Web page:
The family of Marine Cpl. Wassef Ali Hassoun, distraught over the apparent kidnapping of their son in Iraq, spent Monday huddled in their home just south of Salt Lake City and asked the world to pray for the release of their child.
“In the name of Allah, the merciful, the compassionate,” said Tarek Nosseir, a family friend who is acting as a spokesman, “we ask all of the people of the world to pray for the safe return of Wassef and all hostages in Iraq.”
The family, who covered the windows in their large home with heavy drapes to keep reporters from looking inside, said it would release no further statements for the time being.
On a videotape delivered to the Al Jazeera satellite television channel Sunday, 24-year-old Hassoun is seen blindfolded, with a sword held over his head.
A group calling itself the Islamic Response included a message saying Hassoun would be beheaded unless Iraqis being held in “occupation jails” were released. No deadline was given.
Hassoun, assigned to the Camp Pendleton-based 1st Marine Expeditionary Force, was serving as a translator and cultural liaison between the Marines and the Iraqi civilian population. He also worked as a driver when Marines visited farms and villages in the far-flung Al Anbar province, the heart of the so-called Sunni Triangle. Part of the Marine mission is to convince Iraqis that Americans are in their country as liberators, not occupiers.
The military had listed Hassoun as “UA” since he failed to report for duty June 20. The initials stand for Unauthorized Absence, a term applied when Marines, for example, fail to return from leave.
“Based on his personal situation, there was reason to suspect that he was heading over to Lebanon,” Army Brig. Gen. Mark Kimmitt, the top U.S. military spokesman in Iraq, told reporters in Baghdad.
Salt Lake City’s tightknit Muslim community expressed revulsion at the kidnapping. Many remembered Hassoun as a thoroughly American young man who occasionally attended services at the city’s two mosques.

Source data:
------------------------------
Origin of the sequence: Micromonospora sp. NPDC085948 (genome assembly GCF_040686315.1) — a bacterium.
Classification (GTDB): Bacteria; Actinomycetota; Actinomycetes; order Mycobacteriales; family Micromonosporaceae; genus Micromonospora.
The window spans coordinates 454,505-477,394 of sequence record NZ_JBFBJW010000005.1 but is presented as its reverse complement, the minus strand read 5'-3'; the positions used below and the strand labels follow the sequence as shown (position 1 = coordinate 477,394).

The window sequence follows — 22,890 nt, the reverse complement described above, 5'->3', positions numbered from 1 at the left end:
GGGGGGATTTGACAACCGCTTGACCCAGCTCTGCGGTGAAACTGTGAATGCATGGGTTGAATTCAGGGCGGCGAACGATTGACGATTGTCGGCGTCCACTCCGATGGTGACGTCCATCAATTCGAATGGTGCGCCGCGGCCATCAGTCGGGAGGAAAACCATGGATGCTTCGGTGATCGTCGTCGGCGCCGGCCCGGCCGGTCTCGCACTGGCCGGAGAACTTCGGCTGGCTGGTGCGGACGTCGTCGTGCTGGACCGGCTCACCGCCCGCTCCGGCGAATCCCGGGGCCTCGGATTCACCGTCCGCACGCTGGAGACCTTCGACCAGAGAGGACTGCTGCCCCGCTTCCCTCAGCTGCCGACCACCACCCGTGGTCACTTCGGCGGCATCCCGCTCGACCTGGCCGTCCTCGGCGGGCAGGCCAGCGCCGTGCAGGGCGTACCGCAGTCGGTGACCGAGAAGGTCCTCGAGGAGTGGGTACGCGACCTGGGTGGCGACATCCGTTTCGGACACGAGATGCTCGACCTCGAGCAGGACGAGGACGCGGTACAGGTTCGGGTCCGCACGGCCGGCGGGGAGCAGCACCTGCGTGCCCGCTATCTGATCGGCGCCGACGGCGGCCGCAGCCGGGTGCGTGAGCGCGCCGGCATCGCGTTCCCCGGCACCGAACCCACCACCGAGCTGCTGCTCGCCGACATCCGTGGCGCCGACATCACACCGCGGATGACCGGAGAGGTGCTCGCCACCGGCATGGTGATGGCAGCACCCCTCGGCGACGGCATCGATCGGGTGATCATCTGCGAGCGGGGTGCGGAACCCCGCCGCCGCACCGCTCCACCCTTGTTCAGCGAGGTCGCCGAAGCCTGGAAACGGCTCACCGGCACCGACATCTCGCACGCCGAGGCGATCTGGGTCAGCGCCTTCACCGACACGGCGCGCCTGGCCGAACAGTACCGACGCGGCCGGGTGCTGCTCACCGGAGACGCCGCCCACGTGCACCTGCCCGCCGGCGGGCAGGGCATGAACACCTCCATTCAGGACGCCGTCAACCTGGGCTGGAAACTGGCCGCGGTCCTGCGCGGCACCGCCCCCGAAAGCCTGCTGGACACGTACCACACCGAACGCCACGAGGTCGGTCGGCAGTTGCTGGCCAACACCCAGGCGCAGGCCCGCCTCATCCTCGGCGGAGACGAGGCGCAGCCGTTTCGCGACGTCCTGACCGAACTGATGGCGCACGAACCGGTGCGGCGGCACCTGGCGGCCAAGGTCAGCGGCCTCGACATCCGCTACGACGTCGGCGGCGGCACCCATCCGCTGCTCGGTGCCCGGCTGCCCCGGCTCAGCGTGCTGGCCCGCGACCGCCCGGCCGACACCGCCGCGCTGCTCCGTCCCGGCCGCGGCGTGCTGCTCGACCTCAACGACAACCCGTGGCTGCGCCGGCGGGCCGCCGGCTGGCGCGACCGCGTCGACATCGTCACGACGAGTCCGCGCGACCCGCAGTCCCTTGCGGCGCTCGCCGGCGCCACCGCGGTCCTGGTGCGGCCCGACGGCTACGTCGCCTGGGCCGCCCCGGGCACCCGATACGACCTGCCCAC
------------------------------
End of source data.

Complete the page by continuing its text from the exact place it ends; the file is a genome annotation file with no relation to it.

“He was easygoing, not very religious,” Irshad Aadil said as he was leaving the Masjid Al Noor, a mosque in downtown Salt Lake City. “Wassef and his brother Sami were very well integrated into American culture.”
Aadil believed that somehow Hassoun would be freed, perhaps because the kidnappers could get something in exchange for a Marine or because they would not kill a fellow Muslim.
“I don’t think they will kill them, I think they will hold them until they get something in return,” he said.
At the Khadeeja mosque here, where the Hassoun family regularly worships, Imam Shuiab-ud Din held a prayer service Monday night asking for the safe return of the hostage.
“The Hassouns have a lot of recognition in the community,” Din said, referring the family’s six sons. “They are grieving a lot right now. The males are holding up better than the mother, who is very upset as you would expect. My advice to them was to be patient and, God willing, Wassef will be released.”
The imam said Hassoun didn’t attend the mosque as much as his brothers, due largely to his commitments in the military.
Hassoun was born in northern Lebanon and immigrated to the United States in the 1990s. He is a U.S. citizen and is married, officials said. Before enlisting in the Marine Corps, he lived with his brother Mohammed in West Jordan about 12 miles south of Salt Lake City.
In Tripoli, Lebanon, Hassoun’s father, Ali Mohammed Hassoun, called for the group holding his son to release him. He told Associated Press that his son has not been involved in combat between Marines and insurgents.
“I appeal to the kidnappers, and to their conscience and faith, to release my son,” Hassoun said. “He is not a fighter. I hope that they will respond favorably to my appeal. May God reward them.”
At the Marine base in Fallouja, a spokesman for the 1st Marine Expeditionary Force said that the Marines would never agree to the demand to release Iraqi prisoners.
“We don’t negotiate with terrorists,” said the spokesman, Maj. T.V. Johnson. After Hassoun was reported missing, Marines began a search and interviewed all troops who had had recent contact with him.
Johnson said Marines could not explain how Hassoun might have been captured. In the Al Jazeera video, the Islamic Response group said he was “lured” off a Marine base but did not provide details.
Sami Hassoun, Wassef Hassoun’s brother, told Associated Press in Tripoli that contacts were being made with Arab politicians and Islamic groups in Iraq to enlist their help in freeing the U.S. corporal.
“We are trying to send word through all channels that he is a Lebanese, Arab and a Muslim,” another family member was quoted as saying.